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POLAND: Morawiecki's First Year as PM
On 11 December 2017, Mateusz Morawiecki assumed the Office of Prime Minister, replacing Beata Szydło. After a year, commentators and the public have a mixed perception of PM Morawiecki’s time in office. On one hand, he managed to overcome various political crises, domestically and internationally, and took advantage of the past year to secure more sway within Law and Justice. On the other hand, his actions and policies were often described as reactionary. Above all, Morawiecki still has his opponents within PiS’ old guard.
At the time of his appointment, the PiS Political Committee stressed that great success was achieved in many areas of life in Poland – social, economic, cultural, internal and external security and foreign affairs. Changes and evolutions of internal and international politics were narrated as the reason for the change of Prime Minister – the government needed to focus on the economy and growth, with Morawiecki playing a more practical role. Morawiecki was seen by many as the only PiS politician who could repair Poland’s relations with the EU.
In comparison to Szydło’s Council of Ministers, Morawiecki formed a more technical, rather than a political cabinet. Commentators agree that this strategy improved public perception of the government. Most new ministers were less known figures, considered specialists in their particular fields of expertise. The new appointments were considered a sign that PM Morawiecki received a carte blanche from PiS leader Jarosław Kaczyński – though not that of his party colleagues. The creation of new Ministries – Entrepreneurship and Technology & Investment and Development, and continued works on policies previously commenced by Morawiecki as Deputy PM, shaped the priorities of his own government – in line with the anticipations of PiS’ Political Committee.
Time has proven that his initial personnel choices were accurate. Newly appointed ministers boast higher ratings – according to a poll conducted by IBRIS for daily Rzeczpospolita – than those inherited from PM Szydło. Also, as a whole, the government managed to maintain high ratings, which was also translated to party support. Minsters closest to the PM, Jadwiga Emilewicz, Teresa Czerwińska and Jerzy Kwieciński, are considered efficient and professional – especially by business representatives. Still, internal tensions are present. Morawiecki was appointed PM as an outsider to the Law and Justice party. Many of the party’s long-serving members maintain reservations in regard to Morawiecki and his team. Government members outside of the PM’s circle are known to be somewhat conflicted with Morawiecki. Notably, Energy Minister Tchórzewski and Justice Minister Zbigniew Ziobro have clashed with other ministers and the PM himself. Still, their presence in the Council of Ministers is necessary to preserve balance in the factions within the ruling party.
Throughout his term, PM Morawiecki has navigated through a number of crises, including: the IPN amendment bill which strained relations with the US and Israel; the recent KNF scandal; or the publication of the so-called Morawiecki tapes. Commentators usually agree that Morawiecki tends to act swiftly and firmly, gaining the upper hand over the opposition. Though the KNF scandal is still an ongoing issue, Morawiecki so-far managed to protect the government and his party from further perception damage.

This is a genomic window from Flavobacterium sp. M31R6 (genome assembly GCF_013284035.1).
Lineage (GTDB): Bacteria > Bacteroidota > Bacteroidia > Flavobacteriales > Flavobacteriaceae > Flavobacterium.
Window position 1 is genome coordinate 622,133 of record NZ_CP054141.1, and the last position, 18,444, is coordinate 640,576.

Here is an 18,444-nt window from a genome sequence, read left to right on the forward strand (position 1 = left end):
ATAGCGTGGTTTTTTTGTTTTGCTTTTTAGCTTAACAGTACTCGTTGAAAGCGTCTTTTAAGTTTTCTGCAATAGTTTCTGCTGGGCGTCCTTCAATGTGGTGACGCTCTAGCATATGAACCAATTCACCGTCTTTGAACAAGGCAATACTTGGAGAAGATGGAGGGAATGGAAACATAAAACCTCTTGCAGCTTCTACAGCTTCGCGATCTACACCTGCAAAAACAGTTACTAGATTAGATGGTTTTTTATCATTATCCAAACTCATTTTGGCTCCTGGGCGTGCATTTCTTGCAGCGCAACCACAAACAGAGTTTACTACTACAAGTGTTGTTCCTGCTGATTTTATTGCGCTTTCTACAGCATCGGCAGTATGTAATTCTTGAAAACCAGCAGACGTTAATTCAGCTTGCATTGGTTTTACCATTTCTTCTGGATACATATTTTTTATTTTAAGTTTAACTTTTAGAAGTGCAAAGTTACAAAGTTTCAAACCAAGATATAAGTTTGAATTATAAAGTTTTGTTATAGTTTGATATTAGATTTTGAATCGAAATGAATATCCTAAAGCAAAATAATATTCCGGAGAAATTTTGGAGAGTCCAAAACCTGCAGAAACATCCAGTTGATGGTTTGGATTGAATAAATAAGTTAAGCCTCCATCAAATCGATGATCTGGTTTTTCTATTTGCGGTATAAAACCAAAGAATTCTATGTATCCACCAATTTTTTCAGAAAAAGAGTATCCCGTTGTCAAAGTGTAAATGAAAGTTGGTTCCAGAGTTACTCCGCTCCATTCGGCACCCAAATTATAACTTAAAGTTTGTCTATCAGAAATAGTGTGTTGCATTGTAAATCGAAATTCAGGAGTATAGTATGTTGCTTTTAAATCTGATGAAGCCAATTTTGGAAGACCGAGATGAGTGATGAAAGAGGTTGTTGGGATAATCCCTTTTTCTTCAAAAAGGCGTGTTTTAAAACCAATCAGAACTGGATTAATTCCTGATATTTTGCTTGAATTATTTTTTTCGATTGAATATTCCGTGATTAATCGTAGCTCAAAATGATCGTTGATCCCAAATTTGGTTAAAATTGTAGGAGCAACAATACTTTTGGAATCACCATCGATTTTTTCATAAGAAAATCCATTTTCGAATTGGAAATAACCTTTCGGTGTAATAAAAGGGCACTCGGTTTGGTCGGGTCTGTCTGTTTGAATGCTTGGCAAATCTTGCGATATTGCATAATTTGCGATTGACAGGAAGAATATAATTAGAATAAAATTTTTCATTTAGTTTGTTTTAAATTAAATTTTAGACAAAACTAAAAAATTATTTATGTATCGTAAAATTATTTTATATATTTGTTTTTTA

PM Morawiecki was actively engaged in the local election campaign. The Law and Justice party managed improve its results, especially in Regional Assemblies, but results in urban areas were disappointing. Within PiS, his involvement in the campaign spurred mixed reactions. Still, his appearances allowed Morawiecki to build a new image for himself among the PiS electorate. Initially, Morawiecki was seen as an outsider from the banking world. Throughout his year in office, however, the tone of his speeches and his attitude changed to become more statesmanlike. Opinion polls and expert ratings have shown that this has resonated with some of PiS’ electorate, which had a negative reaction when Beata Szydło left.
Though relations with the EU are thawing, Morawiecki did not manage to end the conflict with Brussels without backing out of aspects of PiS’ judiciary reforms. The Commission did not surrender its actions in regard to rule of law in Poland – currently the situation seems somewhat suspended but remains unresolved. Still, in comparison to PM Szydło, Morawiecki has a better understanding of EU structures, which made it easier for him to negotiate with the bloc’s officials.
Throughout his first year in office, the PM swayed many previous sceptics and strengthened his influence in institutions and state-owned companies. There are areas, however, where Morawiecki will not be able to exert his influence without a major shift in the United Right. While PiS leader Jarosław Kaczyński has put more trust into Morawiecki than Szydło, the PM still remains dependent on Kaczyński with no significant faction in the party to stand behind him in internal conflicts. Discussions within the PiS leadership on the strategy for the Autumn 2019 parliamentary race will be key for Morawiecki’s future. The balance between promoting fresh faces and party veterans will define Morawiecki’s standing in the next parliament. Finally, there is no clear potential replacement for the PM and moves against him from within PiS before key elections can risk instabilities the party cannot afford.